With all the space and distancing and reduced number of fair- goers there will be no lines, “You won’t have to wait for carnival rides or cotton candy.”
Metra Park comptroller, Kelly Campbell said that they have worked and reworked the numbers and believe that they will break even at about $620,000. “No guarantees,” she said.
Ostlund predicted, “I think you will be pleasantly surprised.”
One benefit of scaling back means that expenses will also be scaled back. Besides not having to pay for the shows – a cost of about $900,000 — labor costs will also be less, since producing the shows is what usually requires most of the labor.
We controlled the margins of expenses,” said Massie. They will be losing about $130,000 in sponsorships, according to Massie, but they aren’t going to have to spend as much in marketing, “which is usually another big expense.”
Advance sales of value passes will probably have to be refunded, but that amounts to only about $13,000.
Pitman said that one of his concerns is the risk of liability. In discussing the issue with the Montana Association of Counties, he said, that was their primary concern. He said that they reminded him that the county was “on the hook” for the first $250,000 for every liability claim. He asked Jeana Lervick, Chief In-House Counsel for the Civil Division of the County Attorney’s Office, what the county’s liability exposure could be.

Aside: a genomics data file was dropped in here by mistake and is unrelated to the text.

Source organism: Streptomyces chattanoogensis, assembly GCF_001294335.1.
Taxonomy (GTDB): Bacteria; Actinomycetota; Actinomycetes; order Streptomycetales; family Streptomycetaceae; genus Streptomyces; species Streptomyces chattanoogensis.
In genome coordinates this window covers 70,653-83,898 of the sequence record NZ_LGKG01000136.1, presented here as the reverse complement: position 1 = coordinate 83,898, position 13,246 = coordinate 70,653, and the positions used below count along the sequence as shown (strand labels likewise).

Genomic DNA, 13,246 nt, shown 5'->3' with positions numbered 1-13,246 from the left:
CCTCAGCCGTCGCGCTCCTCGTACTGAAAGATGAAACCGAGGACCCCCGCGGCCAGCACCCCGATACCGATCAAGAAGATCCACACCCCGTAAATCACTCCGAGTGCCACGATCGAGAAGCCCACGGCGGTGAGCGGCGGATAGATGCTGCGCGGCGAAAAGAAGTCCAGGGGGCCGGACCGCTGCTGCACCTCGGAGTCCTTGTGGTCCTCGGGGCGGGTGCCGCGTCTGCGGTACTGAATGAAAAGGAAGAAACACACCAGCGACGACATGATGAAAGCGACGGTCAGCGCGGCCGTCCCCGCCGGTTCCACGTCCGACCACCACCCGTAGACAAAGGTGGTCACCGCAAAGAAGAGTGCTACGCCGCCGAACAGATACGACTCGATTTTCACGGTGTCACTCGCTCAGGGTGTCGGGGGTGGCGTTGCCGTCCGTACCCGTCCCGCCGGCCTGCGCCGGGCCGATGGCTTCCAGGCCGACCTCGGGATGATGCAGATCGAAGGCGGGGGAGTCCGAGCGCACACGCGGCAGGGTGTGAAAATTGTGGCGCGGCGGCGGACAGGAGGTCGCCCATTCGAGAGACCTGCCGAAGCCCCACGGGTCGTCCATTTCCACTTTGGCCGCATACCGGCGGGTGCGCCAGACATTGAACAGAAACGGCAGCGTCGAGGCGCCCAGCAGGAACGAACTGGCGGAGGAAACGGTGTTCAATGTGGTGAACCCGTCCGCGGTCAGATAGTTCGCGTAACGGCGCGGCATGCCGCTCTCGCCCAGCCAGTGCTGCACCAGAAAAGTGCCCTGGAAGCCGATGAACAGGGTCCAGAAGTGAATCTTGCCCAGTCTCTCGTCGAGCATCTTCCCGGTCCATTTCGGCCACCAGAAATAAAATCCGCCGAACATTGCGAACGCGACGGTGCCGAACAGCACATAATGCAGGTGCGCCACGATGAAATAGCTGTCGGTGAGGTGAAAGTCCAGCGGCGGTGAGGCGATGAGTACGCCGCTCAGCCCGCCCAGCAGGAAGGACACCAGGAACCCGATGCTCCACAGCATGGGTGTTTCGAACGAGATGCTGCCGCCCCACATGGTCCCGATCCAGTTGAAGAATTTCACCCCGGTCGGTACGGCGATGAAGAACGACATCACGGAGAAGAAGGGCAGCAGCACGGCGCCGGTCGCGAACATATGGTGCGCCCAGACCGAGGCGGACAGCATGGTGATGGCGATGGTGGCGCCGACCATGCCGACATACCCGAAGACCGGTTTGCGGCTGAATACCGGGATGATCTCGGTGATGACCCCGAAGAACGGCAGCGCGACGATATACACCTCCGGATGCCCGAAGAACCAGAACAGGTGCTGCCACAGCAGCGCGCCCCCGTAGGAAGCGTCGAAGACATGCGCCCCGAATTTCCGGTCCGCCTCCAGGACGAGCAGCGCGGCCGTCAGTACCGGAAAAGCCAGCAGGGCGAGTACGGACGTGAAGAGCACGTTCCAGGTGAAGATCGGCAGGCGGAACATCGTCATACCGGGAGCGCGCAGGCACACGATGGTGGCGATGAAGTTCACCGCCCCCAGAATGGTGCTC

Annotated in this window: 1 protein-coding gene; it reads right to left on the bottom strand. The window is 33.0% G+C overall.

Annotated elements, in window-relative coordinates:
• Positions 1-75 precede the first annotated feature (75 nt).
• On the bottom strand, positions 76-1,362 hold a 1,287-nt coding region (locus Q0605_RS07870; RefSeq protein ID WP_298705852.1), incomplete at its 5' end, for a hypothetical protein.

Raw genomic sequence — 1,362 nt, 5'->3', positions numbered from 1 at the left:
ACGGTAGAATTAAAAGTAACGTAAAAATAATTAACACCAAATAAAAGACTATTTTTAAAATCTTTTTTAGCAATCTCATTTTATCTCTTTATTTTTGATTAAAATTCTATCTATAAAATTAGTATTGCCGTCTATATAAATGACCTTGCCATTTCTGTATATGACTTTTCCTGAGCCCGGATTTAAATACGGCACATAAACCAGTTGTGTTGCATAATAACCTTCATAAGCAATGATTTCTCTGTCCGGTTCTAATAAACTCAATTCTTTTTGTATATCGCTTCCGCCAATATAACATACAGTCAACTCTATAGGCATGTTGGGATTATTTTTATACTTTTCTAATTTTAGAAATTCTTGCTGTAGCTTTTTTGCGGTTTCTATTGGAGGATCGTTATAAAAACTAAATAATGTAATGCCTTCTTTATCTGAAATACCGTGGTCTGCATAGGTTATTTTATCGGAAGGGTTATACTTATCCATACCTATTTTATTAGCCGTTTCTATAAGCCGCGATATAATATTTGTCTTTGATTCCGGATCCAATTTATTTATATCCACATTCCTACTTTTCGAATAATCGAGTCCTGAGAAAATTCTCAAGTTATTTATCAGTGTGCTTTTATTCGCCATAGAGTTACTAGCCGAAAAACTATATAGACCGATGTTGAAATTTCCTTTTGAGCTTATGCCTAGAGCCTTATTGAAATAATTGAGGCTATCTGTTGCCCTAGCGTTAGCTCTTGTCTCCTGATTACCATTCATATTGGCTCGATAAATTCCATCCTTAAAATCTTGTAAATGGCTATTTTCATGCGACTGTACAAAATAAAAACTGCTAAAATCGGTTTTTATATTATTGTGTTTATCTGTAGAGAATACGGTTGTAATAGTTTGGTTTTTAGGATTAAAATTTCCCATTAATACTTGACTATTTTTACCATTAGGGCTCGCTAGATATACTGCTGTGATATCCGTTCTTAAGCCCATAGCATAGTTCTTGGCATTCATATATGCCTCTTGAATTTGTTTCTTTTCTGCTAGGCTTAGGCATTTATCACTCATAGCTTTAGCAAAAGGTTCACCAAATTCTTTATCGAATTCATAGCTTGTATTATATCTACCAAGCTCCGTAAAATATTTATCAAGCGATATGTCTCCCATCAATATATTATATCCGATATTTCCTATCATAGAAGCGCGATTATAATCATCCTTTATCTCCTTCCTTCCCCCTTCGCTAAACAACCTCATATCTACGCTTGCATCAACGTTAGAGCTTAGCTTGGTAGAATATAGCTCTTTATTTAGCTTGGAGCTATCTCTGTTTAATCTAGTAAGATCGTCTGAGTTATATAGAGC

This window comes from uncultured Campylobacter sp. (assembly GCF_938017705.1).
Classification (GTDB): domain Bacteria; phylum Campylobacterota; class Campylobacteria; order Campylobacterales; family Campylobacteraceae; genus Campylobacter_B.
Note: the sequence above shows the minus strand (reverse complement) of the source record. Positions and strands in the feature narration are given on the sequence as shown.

Lervick explained that the “health officer is there to provide guidance .. if we don’t follow that opinion, we are going to have to explain why, if there is problems.” She said any liability claim would have to demonstrate that the county was negligent.
“How do we make it happen as safe as possible? We are consciously looking at everything to make it as safe as possible,” said Pitman, adding to the staff, “I think you have reduced the risks of a lot of events. That takes away a lot of risk.”
Ostlund said, “There is a little risk in everything. If you go to Costco or to Walmart or go out to dinner. In my opinion we have a commitment to the public to put this on.”
“There is a commitment and there is also a risk,” said Pitman.
Fair administrators are talking a lot with other fair and event promoters in the state. Dutcher noted that there are quite a number of other county fairs moving forward in the state, and they will be taking note of how those events unfold. He said that while Montana Fair in Great Falls was cancelled, the two events are not comparable nor are the situations and staffing. They are quite different, said Dutcher.
Goodridge added, “We are providing leadership that the rest of the state is looking for. They are asking us, what are you going to do? How are you going to do it?”
Ostlund commented that “part of our mission is the economic increment of a lot of people coming to town and doing business at the hotels and motels and restaurants.”
“People are looking forward to it,” said Goodridge, adding that it is good for the moral of Metra Park and of the county.